Chicken, Water, and Elections

Photo by George W. Ackerman

Oiling the Chicken Machine.” Garth Brown brings his typically thoughtful and balanced perspective to bear on the question of lab grown meat. As he points out, detailing the horrific conditions in which factory chickens are raised and butchered, “if there is no middle ground, lab-grown meat is a reasonable alternative to the current system.” Humane options are possible if we would have the courage to take them, but Brown isn’t sure how likely that is: “I cannot conceive of the economic and social changes that would be required to reshape farming into a more human endeavor. The promise of the moment is that it could be done: Advances in agriculture, the ability to collectively move far beyond mere subsistence, have created a surplus that could be used for the enrichment of both farmed land and the people fed by it. The tragedy of the moment is that, barring some radical realignment, efficiency will continue to be an end unto itself, no matter the absurdity that results.”

The Mystic Art of Gardening.” Caleb Smith explores the life and career of garden designer Russell Page and reflects on the tensions inherent in this field: “At one level, Page’s story provides a cautionary tale. His career shows how any design ethos, even a spiritual protest against empire and consumer capitalism, can become a kind of branding – distinguishing itself against the ugliness of Western, middle-class excesses only to elevate its own market prestige. To redress our social and ecological crises in a substantial way, garden-making would have to help create open, rather than private, sanctuaries for people and nature on every scale, from rewilded urban lots to sustainably managed state and national conservation areas.” (Recommended by Steven Knepper.)

Mountain Solitaire.” Paul Kingsnorth reflects on his travels in America, Edward Abbey, and his experiences at the recent FPR conference: “I’ve always liked FPR, not least because they are hard to confine within standard political or cultural boxes. At their two-day gathering in Madison, Wisconsin, I met people from left and right and both and neither, all of them united, I think, by the same kind of search for home in a homeless world that Edward Abbey wrote about decades back. Inheritors all of the Great Unsettling, we came together around an often unformed need for roots, nature and culture. All of this transcends the distracting nonsense of ‘left and right.’”

Apple Hunter’s 16-year Quest for Rare ‘Lost’ Variety was Just the Start.” Sydney Page describes Tom Brown’s work hunting old apple trees: “His hobby as an apple hunter came about 25 years ago when he and his wife, Merrikay, were at a farmer’s market in Winston-Salem, N.C., on a Saturday afternoon. Brown spotted a stand selling heritage apples — older apple varieties that have existed for multiple generations, and are often unique in their taste, texture, size and shape. Some have complex flavors, and others have multicolored flesh.”

Born-Again Engineering.” Ben D. Giudice begins with the glories of fishing for salmon and then reflects on the engineering approaches that have led to the many dams which imperil the species. Might it be possible for engineers to follow a different model, one that valued the health of humans and the rest of creation? “There exists a spiritual mystery beyond language’s capacity to describe the act of fishing—and all fishers know it. Often it is this, and not the fish, that they are really fishing for. It is something deeper, something that speaks of an intimacy with creation and, by extension, its Creator.”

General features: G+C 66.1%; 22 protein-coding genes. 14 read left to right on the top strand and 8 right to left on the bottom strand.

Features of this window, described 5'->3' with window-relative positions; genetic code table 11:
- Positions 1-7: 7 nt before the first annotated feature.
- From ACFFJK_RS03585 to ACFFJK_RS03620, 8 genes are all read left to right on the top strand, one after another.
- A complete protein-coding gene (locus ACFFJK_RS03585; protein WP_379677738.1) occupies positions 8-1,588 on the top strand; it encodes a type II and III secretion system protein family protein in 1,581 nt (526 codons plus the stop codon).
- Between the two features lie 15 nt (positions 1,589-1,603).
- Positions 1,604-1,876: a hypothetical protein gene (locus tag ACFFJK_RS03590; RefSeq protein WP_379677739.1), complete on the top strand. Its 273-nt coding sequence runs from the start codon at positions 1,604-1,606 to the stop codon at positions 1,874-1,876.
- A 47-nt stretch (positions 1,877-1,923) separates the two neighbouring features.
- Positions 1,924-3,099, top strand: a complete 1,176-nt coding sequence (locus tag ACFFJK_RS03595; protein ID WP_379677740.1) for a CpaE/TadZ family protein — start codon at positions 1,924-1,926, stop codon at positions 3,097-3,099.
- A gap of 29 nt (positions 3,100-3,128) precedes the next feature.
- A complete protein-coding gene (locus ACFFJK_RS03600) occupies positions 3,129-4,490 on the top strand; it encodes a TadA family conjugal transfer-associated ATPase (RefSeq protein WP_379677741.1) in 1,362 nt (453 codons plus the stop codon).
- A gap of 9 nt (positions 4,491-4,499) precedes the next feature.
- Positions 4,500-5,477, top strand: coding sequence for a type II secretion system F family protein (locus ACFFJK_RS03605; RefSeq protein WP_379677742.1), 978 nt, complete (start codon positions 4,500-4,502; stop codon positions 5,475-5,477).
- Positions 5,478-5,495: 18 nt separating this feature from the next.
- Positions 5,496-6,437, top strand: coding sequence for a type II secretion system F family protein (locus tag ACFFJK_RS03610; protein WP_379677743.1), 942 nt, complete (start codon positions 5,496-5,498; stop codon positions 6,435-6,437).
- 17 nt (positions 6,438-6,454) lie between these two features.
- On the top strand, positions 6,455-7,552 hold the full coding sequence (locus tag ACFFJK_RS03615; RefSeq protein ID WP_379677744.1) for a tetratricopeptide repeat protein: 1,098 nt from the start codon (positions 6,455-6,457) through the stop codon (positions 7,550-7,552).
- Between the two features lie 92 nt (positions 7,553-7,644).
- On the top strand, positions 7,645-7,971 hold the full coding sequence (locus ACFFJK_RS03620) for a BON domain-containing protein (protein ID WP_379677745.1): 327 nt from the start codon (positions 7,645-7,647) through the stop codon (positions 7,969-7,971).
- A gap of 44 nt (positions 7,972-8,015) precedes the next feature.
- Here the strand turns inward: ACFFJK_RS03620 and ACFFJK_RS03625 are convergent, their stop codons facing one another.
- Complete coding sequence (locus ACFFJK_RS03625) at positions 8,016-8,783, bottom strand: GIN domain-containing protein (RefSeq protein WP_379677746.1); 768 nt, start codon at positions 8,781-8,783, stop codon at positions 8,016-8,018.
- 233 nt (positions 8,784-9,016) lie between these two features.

Citizens of the Things at Hand.” Jason Peters isn’t a fan of presidential elections: “They strike me as undignified; they are shadowy and shady national diversions—that is, things to do, spectacles that mitigate the dull everydayness of our otherwise uneventful lives. They’re like the Super bowl, except we stage them less frequently.”

The Long Reach of the Walmart-Walton Empire.” Civil Eats is launching a series of investigations into how Walmart money shapes our entire food economy. Their influence is massive: “The company’s success has stunning implications for food and agriculture. Walmart has expanded its grocery business exponentially, now collecting one of every three grocery dollars spent in America, with colossal power to influence food prices for most goods, food policy, and the lives of food-producing regions, families, and towns. As a result, Walmart has more dominance over land use and associated climate policy than most of the non-fossil companies in the world.”

The Historic Claims That Put a Few California Farming Families First in Line for Colorado River Water.” Janet Wilson and Nat Lash narrate the history of water rights in the Imperial Valley and explain how a small number of people have come to control vast amounts of scarce water: “The Colorado River system, which supplies 35 million people in seven U.S. states and Mexico, nearly collapsed last year. Even after a wet winter, it is dwindling due to overuse and climate change. But no matter how low its reservoirs sink, the historic claims of these families and all of Imperial County place them first in line — ahead of every state and major city — for whatever water remains.”

Fundamentally Religious and Catholic.” Adam Schwartz reviews Tolkien’s Faith: A Spiritual Biography by Holly Ordway and commends her account of Tolkien’s faith and imaginative art: “Through exhaustive research and insightful analysis, she recounts Tolkien’s lifelong, tested, textured engagement with Roman Catholicism, and thereby establishes how fundamental it was to his identity as a person and a writer.”

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